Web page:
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Earthquake-tired Alaskans are still grappling with damage

ANCHORAGE, Alaska (AP) –Life began to return to normal Monday in Alaska after the powerful earthquake near Anchorage, but people…

Life began to return to normal Monday in Alaska after the powerful earthquake near Anchorage, but people who were nervous about aftermaths still bothered with injuries like closed public buildings and schools, clogged roads and struck home from foundation.

Some residents went back to work. But state transport officials again urged people living north and south of Anchorage to take a day off or work from home to reduce traffic.

Rockfalls still existed along the climbed Seward Highway, while major repairs were on a severe blow Glenn Highway, the main road north of the city, said spokesman Meadow Bailey for the transport ministry.

“We do not want the shuttle to be frustrating because people will experience delays,” she said.

Residents still jittery from the 7.0 quarter on Friday, it has been laughed further by more than 1 700 after-calves. A dozen has had sizes of 4.5 or higher.

“Everything that concerns you, you are on your last nerve,” says Anchorage, resident Lyn Matthews, whose home encountered material structural damage, including a submerged foundation.

Matthews, who was back at work at a chiropractor’s office, and her husband has no earthquake insurance.

“I’m afraid of death,” she said.

The earthquake struck 7 miles (11 kilometers) north of Anchorage, swinging buildings, disturbing power and severe damage to Glenn Highway.

There were no reports of deaths, serious injuries or widespread catastrophic damage in the state with strict construction codes carried out after a 1964 earthquake with a size of 9.2 – the second strongest

No outbreaks of disease or other important health problems has been reported.

Still, federal officials declared a public health emergency on Monday saying that the operation will ensure that Medicaid funds continue to be issued despite temporary closure of offices. Mental Health Assistance is also available to people affected by the disaster.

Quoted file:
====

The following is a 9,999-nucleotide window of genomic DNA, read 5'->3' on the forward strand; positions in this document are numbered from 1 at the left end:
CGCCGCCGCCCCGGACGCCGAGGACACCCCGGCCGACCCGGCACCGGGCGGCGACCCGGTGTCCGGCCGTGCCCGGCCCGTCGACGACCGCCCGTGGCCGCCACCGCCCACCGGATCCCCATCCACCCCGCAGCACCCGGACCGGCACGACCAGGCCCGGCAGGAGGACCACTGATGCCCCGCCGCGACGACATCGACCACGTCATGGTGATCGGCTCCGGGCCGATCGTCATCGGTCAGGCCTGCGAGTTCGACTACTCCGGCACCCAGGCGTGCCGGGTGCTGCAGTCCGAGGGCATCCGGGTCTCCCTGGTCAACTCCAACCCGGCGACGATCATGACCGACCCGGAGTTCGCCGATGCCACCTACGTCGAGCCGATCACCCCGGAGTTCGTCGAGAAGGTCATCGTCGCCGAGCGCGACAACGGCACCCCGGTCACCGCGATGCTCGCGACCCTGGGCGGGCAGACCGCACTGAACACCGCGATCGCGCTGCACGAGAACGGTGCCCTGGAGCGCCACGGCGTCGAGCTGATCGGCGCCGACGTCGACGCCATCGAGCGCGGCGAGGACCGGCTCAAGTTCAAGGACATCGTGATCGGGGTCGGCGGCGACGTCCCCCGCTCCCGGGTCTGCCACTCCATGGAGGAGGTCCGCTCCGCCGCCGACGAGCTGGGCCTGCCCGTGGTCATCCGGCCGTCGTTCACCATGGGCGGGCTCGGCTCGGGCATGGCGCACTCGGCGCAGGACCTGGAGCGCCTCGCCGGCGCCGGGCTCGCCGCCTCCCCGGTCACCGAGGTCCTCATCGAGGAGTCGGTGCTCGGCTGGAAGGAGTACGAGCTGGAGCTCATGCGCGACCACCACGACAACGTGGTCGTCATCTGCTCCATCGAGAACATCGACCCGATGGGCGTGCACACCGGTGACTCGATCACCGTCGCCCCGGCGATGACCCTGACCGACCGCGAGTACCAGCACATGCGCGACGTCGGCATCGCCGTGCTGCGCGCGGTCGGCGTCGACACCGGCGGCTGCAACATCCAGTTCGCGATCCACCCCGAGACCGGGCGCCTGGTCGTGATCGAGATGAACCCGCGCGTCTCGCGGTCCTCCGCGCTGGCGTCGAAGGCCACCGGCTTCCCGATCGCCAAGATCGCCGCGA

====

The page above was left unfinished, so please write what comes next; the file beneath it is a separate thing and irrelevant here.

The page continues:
“Remember, whatever you feel right now, is valid,” said Anchorage Health and Human Services, Natasha Pineda, on a weekend briefing.

Earthquake forecasts cited a 4 percent chance of another earthquake with a magnitude of 7.0 or higher in the first week after the first earthquake.

“The chance is very small, but it’s not impossible,” says Geological Survey Geophysicist Paul Caruso in the United States. [19659004] The federal townhouse in Anchorage was among structures that remained closed. Officials said that the US District Court and the attached Federal Building in Anchorage will be closed at least Thursday after a preliminary evaluation by the General Services Administration.

Spokesman GSA Chad Hutson said that chains in the federal building leaked and left without heat.

The nearby historic federal building, where bankruptcy law is located, remained closed. Officials said late on Monday afternoon a detailed evaluation of the building found no structural deficiencies and the building is supposed to resume Tuesday.

Schools in Anchorage have been closed until 10 Dec, which would also reduce traffic. A primary school in the suburbs suburb of Eagle River has been considered unsafe to occupy, while several other campuses in the region are undergoing repairs and cleaning, according to the Anchor School District.

A middle school in the small city of Houston north of anchorage is likely to remain closed during the year.

The supply chain of food and other goods delivered to Anchorage from Lower 48 has not been disturbed.

About 90 percent of all goods sold in Alaska are delivered to Anchorage Harbor, where officials have carried out a preliminary injury assessment. There were some structural problems with some buttocks, but nothing that would prevent surgery, according to commissioner Bill Falsey.

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